On Buzzsumo, a website that aggregates viral content, I looked up articles that include the term “millennials.” Much of the rhetoric I have perceived towards millennials paints them as lazy, entitled snowflakes, whether that rhetoric comes from false or factual sources. So I thought an article about the generation born between the late 70’s and mid 90’s would provoke more emotions than rational thought.
The first query that my search returned was a Mic.com article with the headline “Here’s what the Electoral College map would look like if only millennials voted.” Right away I knew what the map looked like, because this was a map I remember sharing on Tumblr before the 2016 election. Nearly all of America was blue, with a few red states in the midwest. I opened the article. Yep. There it was.
Here were my thoughts when I saw this: “When I shared this a year ago, did I check the source? Or did I do that horrible thing: share it with an emotional conviction that this feels right, so it must be true?
“If this is a fake map, I’m going to have some serious scrolling and deleting to do on Tumblr, the blogging website I haven’t been on in months for lack of time or interest and abundance of cringing.”
I was not familiar with Mic.com. “Is it a reputable, albeit niche new media site?” I asked myself.
To find out, I check their “About” page. I scrolled down, and saw testimonials about Mic.com from Hollywood Reporter, Forbes and The New York Times, all known reputable media sources.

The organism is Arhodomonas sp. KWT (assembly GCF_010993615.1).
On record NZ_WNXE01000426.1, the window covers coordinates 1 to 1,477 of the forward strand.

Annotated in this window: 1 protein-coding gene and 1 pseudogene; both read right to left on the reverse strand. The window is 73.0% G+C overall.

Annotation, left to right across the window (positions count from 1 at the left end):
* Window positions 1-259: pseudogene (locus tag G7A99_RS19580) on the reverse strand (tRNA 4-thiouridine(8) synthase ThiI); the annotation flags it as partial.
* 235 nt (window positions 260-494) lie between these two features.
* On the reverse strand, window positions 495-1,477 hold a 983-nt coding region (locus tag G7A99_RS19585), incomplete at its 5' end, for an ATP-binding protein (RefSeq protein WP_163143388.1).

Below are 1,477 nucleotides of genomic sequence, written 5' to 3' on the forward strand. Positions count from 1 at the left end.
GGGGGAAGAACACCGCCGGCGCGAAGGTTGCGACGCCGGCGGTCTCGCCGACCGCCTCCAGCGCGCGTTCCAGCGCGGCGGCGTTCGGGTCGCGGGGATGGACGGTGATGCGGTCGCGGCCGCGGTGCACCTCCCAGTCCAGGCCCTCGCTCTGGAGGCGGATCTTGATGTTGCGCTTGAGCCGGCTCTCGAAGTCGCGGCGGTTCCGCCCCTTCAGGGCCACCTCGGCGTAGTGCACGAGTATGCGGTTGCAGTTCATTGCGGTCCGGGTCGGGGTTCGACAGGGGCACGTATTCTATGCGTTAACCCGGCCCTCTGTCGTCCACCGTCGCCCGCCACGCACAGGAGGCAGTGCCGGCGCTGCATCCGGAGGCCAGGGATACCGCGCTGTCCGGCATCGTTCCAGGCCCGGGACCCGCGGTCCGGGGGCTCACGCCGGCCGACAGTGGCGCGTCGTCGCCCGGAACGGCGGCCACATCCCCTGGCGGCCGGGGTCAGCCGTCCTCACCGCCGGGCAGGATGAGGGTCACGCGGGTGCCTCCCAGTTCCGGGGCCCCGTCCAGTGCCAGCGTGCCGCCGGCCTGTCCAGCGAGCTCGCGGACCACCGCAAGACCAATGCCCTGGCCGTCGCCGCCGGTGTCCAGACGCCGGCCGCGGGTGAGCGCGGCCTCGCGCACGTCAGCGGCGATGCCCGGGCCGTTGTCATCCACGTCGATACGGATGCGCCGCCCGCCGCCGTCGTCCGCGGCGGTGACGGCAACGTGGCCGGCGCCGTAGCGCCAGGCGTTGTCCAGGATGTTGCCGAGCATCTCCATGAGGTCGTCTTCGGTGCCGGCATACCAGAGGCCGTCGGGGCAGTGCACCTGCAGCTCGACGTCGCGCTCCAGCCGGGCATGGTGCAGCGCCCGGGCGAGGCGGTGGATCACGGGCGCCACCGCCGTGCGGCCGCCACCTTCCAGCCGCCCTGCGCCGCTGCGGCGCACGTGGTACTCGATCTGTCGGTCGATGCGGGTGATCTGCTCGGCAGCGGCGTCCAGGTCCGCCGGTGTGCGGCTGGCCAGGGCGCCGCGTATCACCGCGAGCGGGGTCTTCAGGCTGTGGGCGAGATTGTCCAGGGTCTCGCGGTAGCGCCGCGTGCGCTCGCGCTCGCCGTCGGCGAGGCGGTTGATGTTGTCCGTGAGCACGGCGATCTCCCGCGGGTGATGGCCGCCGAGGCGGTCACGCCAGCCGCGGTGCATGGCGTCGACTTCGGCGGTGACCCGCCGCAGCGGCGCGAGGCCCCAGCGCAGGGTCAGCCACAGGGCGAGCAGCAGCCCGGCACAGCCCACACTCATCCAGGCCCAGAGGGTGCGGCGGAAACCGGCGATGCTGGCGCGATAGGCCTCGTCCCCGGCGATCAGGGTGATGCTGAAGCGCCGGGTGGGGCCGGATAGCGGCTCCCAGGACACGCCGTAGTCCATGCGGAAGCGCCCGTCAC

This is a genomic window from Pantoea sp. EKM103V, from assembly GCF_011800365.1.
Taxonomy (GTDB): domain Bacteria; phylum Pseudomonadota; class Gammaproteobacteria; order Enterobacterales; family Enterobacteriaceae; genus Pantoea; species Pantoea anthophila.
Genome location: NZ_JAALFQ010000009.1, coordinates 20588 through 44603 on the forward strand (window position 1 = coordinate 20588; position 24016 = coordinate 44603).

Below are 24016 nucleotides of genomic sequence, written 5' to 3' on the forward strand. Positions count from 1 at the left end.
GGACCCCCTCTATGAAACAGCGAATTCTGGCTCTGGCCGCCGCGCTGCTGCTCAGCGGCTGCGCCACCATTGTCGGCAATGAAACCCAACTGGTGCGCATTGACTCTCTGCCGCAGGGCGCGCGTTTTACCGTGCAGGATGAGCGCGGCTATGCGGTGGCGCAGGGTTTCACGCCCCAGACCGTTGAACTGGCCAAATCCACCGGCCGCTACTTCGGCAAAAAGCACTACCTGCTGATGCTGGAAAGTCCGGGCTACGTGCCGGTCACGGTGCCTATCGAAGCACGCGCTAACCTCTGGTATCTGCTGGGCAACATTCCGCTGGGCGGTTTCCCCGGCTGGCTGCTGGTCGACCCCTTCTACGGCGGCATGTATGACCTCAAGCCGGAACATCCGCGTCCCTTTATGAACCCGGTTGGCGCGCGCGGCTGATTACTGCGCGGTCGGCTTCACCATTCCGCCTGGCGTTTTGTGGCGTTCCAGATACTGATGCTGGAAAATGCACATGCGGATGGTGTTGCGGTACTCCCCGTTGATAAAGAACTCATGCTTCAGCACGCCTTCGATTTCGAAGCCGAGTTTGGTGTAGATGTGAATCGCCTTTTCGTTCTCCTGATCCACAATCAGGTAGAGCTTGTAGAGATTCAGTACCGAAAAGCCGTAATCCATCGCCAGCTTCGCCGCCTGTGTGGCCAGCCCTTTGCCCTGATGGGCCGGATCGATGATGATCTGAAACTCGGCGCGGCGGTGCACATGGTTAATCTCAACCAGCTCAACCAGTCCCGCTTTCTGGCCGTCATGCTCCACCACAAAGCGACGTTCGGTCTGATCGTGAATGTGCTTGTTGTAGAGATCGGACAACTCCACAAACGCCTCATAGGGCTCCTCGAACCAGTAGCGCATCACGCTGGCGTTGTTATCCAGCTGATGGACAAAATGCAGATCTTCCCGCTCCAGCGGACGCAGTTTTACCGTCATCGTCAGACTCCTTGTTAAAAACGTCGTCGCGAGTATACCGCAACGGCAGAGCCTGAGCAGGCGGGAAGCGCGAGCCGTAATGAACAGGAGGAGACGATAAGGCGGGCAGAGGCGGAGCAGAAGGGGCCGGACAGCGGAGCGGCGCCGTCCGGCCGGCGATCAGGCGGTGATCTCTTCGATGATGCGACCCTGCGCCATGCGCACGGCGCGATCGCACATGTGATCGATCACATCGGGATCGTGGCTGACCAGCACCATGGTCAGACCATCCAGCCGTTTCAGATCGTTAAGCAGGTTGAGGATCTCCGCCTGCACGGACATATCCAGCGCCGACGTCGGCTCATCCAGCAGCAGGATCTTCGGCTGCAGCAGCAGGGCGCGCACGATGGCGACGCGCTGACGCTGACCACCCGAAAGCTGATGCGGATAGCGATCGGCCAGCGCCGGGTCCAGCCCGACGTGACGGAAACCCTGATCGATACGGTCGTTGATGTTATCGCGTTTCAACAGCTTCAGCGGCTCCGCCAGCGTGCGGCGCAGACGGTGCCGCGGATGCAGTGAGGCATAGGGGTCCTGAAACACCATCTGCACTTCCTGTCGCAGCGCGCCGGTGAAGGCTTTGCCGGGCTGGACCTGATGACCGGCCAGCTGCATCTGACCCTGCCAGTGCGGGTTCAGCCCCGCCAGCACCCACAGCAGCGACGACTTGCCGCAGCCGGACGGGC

Here’s the NY Times’ testimonial:
“Mic is a news site aimed at the highly coveted millennials, who are increasingly looking online for fresh takes on relevant issues. Among other topics, the site covers world news, policy, technology and science.”
To find out if it was real, I highlighted and right-clicked on that sentence to Google it – with quotes already around it – but nothing returned the search that corroborated that statement, only a Forbes article about recent employee layoffs at Mic.com, and the source was Mic.com’s about page.
I went back to look at the electoral map article. In the second paragraph was this:
A Mic sneak peek at a new interactive map from Survey Monkey, which goes public at 9 a.m. Tuesday, shows Democrat Hillary Clinton ahead not just overall in Electoral College projections, but with an overwhelming advantage among millennial voters.
There were two hyperlinks that should have gone upstream to original sources. However, the “map” link went to the 2016 exit poll – definitely not just millennials who cast votes in that election – and the “SurveyMonkey” link led to the SurveyMonkey.com homepage. Neither of these were sources.
I went back to the exit poll and found a pull down menu with specific demographics, and millennials were one of the options. I opened that and found this map:
…It was not exactly the same map that went viral. The viral map had Clinton at 504 electoral votes and Trump at 23. This map had them at 496 versus 39. However, the trend was the same: Clinton had the vast majority of millennial votes.
As that paragraph in the Mic.com article said, the map they shared was a sneak preview of the map that would go live “at 9 am Tuesday,” so at the time SurveyMonkey was probably still collecting votes that would change the results.
This Mic.com article was probably truthful at the time, and the idea that Trump trailed far behind Clinton in millennial votes was proven factual. However, a survey is just a sampling of a population. Under the map, SurveyMonkey wrote it interviewed about a million registered voters during the campaign, so not everyone was included.
The good news is this viral article was truthful. Although, like all statistics, the data are slightly misleading. At least I don’t have to go back and delete this map off my Tumblr.